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Assessor John Noguez should resign, county supervisor says

October 17, 2012 |  1:23 pm

Supervisor Michael D. Antonovich, who had previously called for Los Angeles County Assessor John Noguez to step down, reiterated Wednesday that he believes Noguez is unfit for office.

"This case is fraud and he should resign immediately so the county can move forward,” Antonovich said in an interview after Noguez's arrest. “He has lost all credibility.”

Antonovich also said he believes that others will soon face criminal charges.

FULL COVERAGE: Corruption probe inside assessor's office

"I know that there will be others who will be indicted in the near future because this cannot be a one- or two-man operation. It’s important the district attorney move quickly."

Noguez, his aide Mark McNeil and campaign contributor Ramin Salari were all arrested Wednesday morning as part of a yearlong investigation into political corruption in the assessor's office. Dist. Atty. Cooley said Noguez reduced property taxes in exchange for campaign contributions. Noguez allegedly accepted $185,000 in bribes from Salari between February 2010 and September 2010.

Noguez’s attorney, Michael Proctor, said his client was not given a chance to explain his side of the story.

He accused Cooley's office of conducting a "one-sided, result-driven investigation aimed at 'getting' Mr. Noguez," rather than a search for the truth.

Antonovich said that he wants to conduct a nationwide search for a replacement if Noguez does step down and that Santos Kreimann, who is currently the active head of the assessor’s office, should be a candidate if he wants to apply. (Noguez took a voluntary paid leave of absence in June).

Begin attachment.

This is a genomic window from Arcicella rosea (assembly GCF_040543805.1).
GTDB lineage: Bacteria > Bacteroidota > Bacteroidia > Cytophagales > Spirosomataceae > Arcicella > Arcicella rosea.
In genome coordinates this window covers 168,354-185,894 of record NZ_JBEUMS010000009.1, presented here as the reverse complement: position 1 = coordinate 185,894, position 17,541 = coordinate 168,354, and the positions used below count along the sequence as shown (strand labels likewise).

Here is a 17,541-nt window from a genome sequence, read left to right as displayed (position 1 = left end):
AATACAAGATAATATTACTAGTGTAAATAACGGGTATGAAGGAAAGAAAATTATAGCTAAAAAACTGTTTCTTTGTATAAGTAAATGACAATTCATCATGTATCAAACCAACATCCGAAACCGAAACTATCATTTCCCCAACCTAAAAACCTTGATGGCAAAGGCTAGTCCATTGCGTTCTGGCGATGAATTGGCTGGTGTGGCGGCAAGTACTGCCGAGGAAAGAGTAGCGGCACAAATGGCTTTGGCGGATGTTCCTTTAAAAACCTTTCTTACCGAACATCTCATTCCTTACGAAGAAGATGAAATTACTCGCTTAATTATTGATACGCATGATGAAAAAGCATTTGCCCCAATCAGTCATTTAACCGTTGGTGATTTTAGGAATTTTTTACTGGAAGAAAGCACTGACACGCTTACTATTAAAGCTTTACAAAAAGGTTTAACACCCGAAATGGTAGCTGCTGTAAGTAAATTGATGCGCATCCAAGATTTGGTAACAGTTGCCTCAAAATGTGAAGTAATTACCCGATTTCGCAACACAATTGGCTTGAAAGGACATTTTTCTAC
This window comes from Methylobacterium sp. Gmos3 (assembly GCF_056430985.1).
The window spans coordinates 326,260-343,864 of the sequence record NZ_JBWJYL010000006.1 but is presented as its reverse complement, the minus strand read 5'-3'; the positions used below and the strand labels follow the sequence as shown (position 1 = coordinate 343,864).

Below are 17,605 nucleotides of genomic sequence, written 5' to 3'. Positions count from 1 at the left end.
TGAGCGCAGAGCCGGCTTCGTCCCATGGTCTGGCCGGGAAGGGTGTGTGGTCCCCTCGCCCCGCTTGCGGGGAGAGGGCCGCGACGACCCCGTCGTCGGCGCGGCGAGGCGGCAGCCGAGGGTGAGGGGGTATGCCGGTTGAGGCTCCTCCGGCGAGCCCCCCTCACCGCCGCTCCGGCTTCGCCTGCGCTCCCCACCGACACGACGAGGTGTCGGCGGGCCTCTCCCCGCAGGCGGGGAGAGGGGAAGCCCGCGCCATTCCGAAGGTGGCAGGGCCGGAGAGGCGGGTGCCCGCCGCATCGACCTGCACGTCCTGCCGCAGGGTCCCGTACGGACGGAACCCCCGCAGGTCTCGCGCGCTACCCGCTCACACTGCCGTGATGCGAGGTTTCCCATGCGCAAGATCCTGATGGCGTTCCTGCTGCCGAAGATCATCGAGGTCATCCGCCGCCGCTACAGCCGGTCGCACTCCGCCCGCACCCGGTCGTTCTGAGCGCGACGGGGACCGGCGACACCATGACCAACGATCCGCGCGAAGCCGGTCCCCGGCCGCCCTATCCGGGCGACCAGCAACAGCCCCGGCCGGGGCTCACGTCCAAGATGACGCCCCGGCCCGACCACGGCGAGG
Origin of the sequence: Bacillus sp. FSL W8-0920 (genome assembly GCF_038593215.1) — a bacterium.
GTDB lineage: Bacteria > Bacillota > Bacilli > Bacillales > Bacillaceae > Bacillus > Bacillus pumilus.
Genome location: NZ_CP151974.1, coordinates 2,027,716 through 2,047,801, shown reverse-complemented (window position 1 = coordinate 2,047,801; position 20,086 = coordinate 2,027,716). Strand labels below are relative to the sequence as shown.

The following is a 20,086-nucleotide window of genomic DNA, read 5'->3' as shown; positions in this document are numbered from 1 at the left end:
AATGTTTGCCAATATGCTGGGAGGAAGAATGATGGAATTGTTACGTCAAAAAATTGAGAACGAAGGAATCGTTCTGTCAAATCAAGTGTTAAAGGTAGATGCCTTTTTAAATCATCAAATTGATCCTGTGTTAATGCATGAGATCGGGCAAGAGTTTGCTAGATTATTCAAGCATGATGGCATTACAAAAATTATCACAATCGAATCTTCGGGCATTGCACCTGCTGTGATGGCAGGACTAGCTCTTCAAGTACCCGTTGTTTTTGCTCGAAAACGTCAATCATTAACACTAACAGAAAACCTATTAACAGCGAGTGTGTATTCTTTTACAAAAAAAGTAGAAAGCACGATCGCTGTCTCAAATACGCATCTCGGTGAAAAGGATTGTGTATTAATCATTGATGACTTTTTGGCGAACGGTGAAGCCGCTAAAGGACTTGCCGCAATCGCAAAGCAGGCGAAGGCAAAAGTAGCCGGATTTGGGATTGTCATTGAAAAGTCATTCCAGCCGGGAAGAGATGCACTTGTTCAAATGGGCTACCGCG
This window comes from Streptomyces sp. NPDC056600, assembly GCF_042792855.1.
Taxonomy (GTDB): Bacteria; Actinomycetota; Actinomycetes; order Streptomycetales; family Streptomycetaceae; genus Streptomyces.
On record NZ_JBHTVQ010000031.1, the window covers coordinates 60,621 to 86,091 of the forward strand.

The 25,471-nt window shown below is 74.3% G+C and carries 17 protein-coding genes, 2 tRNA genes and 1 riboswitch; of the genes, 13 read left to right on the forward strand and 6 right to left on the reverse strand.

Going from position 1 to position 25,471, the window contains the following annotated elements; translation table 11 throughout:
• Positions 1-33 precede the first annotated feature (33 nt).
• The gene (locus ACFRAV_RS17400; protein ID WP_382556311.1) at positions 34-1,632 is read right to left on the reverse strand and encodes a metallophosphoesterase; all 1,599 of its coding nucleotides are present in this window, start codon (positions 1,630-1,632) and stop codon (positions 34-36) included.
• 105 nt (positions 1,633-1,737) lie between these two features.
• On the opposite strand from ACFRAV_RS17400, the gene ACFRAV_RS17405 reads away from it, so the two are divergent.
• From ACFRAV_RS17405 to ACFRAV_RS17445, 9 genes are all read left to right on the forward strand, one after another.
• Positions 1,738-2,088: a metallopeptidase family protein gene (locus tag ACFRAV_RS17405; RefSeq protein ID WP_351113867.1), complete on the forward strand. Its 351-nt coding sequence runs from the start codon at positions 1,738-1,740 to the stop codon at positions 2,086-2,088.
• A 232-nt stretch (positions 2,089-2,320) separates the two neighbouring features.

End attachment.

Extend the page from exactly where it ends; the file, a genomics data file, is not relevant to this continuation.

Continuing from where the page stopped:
Kreimann “is there to restore order and credibility to the department and he’s done that superbly,” Antonovich said.

Antonovich has backed Measure A, which asks voters whether they believe the position of assessor should be an appointed or elected one. The vote is merely advisory; the state Constitution would have to be changed to make the assessor’s office an appointed job.

Supervisor Mark Ridley-Thomas stopped short of calling for Noguez’s departure, but said he doubted Noguez has a political future.

"I’ve always  been reluctant to jump the gun with respect to the fate of anyone who has been accused of wrongdoing but not convicted. However, I will say that I think he’s been substantially harmed and that repairing the damage, in terms of holding public office, is unlikely,” Ridley-Thomas said.

Last year, investigators for the Los Angeles County district attorney began probing secret, improper tax breaks granted to more than 100 wealthy Westside property owners since Noguez’s election.  They also started looking into complaints from assessor’s office employees who claimed they were under pressure to lower property taxes for clients of prominent Noguez contributors, like Salari.

Salari made three loans to Noguez during 2010 -- one for $80,000 and two for $50,000, according to the charging documents. (Investigators are also calling a $5,000 campaign contribution a bribe.) A review of the bank records demonstrates "sudden repayments" began shortly after reporters from the Los Angeles Times began making inquiries regarding allegations of misconduct at the assessor's office, according to the declaration of a D.A. investigator.

Officials at the assessor's office said they would remain focused as the criminal justice system takes its course. 

In an email to office employees, Kreimann said, "While we are disheartened to hear of the charges, we know that it does not reflect the work of all Office of the Assessor employees."

"Today I stand by my statement that the good men and women of the Office of the Assessor are extremely bright, talented and dedicated public service professionals that deserve special recognition for their outstanding efforts in working to restore the public trust in our operations," he wrote in the email.


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 -- Jason Song